Here's an example. I have a friend, call him, oh I don't know, "Thad". Thad went to a liberal arts college, read a lot of heart-rending books about the oppression of women and minorities, had a lot of smart liberal friends, and so Thad became a liberal himself. Now imagine Thad starts reading and thinking a lot about politics. Because he started out as a liberal, or with liberal leanings, he tends to read more liberal source material than conservative source material. He comes across a lot of anti-Bush stuff, and maybe Thad's not quite so, uh, vociferous as say Paul Krugman, but he feels like the anti-Bush stuff is more right than not. When Thad reads the newspaper, he tends to remember and over-emphasize the anti-Bush stuff, and either forget or shrug off the anti-Kerry stuff. Maybe he does so only slightly, but it adds up over time. And so it goes, as little bits of liberal information continue to stick to Thad's brain, creating a rather cumulative worldview. When you ask Thad why he supports the Democrats, he rattles off all sorts of cogent and well-reasoned arguments. It sounds like he's really thought hard about this. But of course much of it only comes from his living in his own personal echo chamber—something he can't help, no matter how widely read or open-minded he tries to be.
Now swap out "liberal" for "conservative" in the above account, and swap out "small college" for "boot camp," and you have a reasonable account of the Republican armed forces. Most of these soldiers, I'm guessing, don't come in from a hard day's worth of trading bullets with insurgents, only to sit down and deliberate over their political philosophy, their stances on various national security issues, and the all-important question of how their war experience informs their electoral choice. Or if they do that, they often do so ingenuously, since many of them will only let their experience confirm their initial Republican leanings—the path dependency effect. And many of them no doubt have initial Republican leanings only because the military was Republican when they got there. Pure chance.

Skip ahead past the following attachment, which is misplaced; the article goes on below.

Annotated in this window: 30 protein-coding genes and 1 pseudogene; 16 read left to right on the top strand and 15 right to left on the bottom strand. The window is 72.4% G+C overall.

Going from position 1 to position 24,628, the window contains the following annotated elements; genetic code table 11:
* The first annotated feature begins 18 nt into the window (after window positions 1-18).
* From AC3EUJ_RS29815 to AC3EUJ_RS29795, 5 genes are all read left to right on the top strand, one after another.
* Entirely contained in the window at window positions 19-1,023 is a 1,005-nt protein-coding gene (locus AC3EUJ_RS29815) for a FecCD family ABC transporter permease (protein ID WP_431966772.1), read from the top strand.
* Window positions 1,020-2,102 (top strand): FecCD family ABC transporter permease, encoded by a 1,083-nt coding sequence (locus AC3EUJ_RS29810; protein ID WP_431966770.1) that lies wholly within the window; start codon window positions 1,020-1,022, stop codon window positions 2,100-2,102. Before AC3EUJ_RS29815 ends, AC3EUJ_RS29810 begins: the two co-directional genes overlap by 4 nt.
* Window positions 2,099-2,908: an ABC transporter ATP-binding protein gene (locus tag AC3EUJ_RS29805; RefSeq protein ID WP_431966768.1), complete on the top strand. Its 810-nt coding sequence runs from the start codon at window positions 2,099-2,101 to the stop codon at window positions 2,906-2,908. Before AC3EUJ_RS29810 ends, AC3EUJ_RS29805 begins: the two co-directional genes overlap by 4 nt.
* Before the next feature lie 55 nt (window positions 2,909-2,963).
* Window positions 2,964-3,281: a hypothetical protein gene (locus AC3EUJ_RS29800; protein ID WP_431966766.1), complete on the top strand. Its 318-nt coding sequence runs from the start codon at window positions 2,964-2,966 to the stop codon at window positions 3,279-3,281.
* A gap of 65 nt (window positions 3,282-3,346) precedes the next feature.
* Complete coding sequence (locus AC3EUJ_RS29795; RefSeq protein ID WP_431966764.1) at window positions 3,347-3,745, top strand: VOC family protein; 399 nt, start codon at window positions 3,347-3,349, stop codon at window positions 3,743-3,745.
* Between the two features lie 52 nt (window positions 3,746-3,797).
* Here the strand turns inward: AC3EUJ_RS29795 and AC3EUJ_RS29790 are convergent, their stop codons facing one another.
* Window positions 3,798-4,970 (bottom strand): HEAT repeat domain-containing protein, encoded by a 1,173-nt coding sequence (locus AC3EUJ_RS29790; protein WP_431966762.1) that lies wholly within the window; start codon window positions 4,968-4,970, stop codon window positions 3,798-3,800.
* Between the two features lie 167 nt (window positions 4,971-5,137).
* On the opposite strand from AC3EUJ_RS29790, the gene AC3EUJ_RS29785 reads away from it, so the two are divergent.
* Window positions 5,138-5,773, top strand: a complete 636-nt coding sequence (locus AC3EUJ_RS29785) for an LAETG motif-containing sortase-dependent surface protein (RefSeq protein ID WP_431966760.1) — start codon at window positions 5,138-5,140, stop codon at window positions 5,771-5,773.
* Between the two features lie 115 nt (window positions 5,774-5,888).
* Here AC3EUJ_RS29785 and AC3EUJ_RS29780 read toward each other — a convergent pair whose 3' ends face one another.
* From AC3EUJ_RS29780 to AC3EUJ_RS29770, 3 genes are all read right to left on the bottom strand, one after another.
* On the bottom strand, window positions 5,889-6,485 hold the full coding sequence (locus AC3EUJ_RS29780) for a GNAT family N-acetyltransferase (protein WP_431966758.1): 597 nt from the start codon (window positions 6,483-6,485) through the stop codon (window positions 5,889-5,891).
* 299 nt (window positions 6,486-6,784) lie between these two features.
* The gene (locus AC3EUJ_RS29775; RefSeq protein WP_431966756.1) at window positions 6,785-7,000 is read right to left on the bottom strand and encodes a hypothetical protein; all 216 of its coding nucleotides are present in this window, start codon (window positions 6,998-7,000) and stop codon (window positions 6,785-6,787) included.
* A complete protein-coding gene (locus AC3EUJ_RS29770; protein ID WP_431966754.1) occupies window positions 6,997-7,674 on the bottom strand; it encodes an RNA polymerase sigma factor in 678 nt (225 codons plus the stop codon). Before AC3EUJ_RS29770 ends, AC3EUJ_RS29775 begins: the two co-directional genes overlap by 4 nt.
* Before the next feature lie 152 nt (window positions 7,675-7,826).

Now that doesn't make their political leanings invalid—like I said, this is how most of us choose sides, regardless of how rationally we can defend our positions. What's interesting, though, are the soldiers who experience enough cognitive dissonance from the war to actually switch sides. Or the soldiers who struggle with that cognitive dissonance and don't switch sides. But we have no way of knowing who's doing that.
In retrospect, one of the reasons that the Afghanistan elections seemed to go so well was that the major parties all had time to negotiate with each other. Or to put it more precisely, there was one odds-on favorite—Hamid Karzai—who, along with U.S. envoy Zalmay Khalilzad, was very, very good at forming coalitions and exchanging favors.
But the scene in the capital is marked by an absence of campaigning and public appearances. The big political parties, like Dawa and the Supreme Council for the Islamic Revolution in Iraq, have been mostly inert. Only a handful of campaign signs have been spotted around the capital, and the Independent Iraqi Election Commission has done little to announce its presence, though voter registration is set to begin Nov. 1.
Some party leaders say they are waiting for the security situation to improve before they meet with allies, hold public meetings and campaign openly. Some say that they have long lists of candidates, from places as ridden by turmoil as Falluja, who are ready to stand for office. The bargaining and horse-trading, they say, has already begun, but behind doors.
Here's the thing. If elections in Iraq are marred by violence and voter fraud, that's not a big deal. Really! Transitional elections have always been chaotic. Technically speaking, South Africa's 1994 election was a disaster—pre-election violence was high, KwaZulu/Natal province degenerated into anarchy for a few days—but the country basically turned out just fine.
What's really important here is the process of negotiation—the major ruling parties need to come to some understanding over a constitution, a mode of governing, power-sharing, etc. etc. Now in South Africa, that negotiation process had begun as far back as 1991, when Mandela and de Klerk where drafting a constitution, repealing apartheid laws, and discussing the workings of a unity government. It took three years to get those structures hammered out before elections could take place.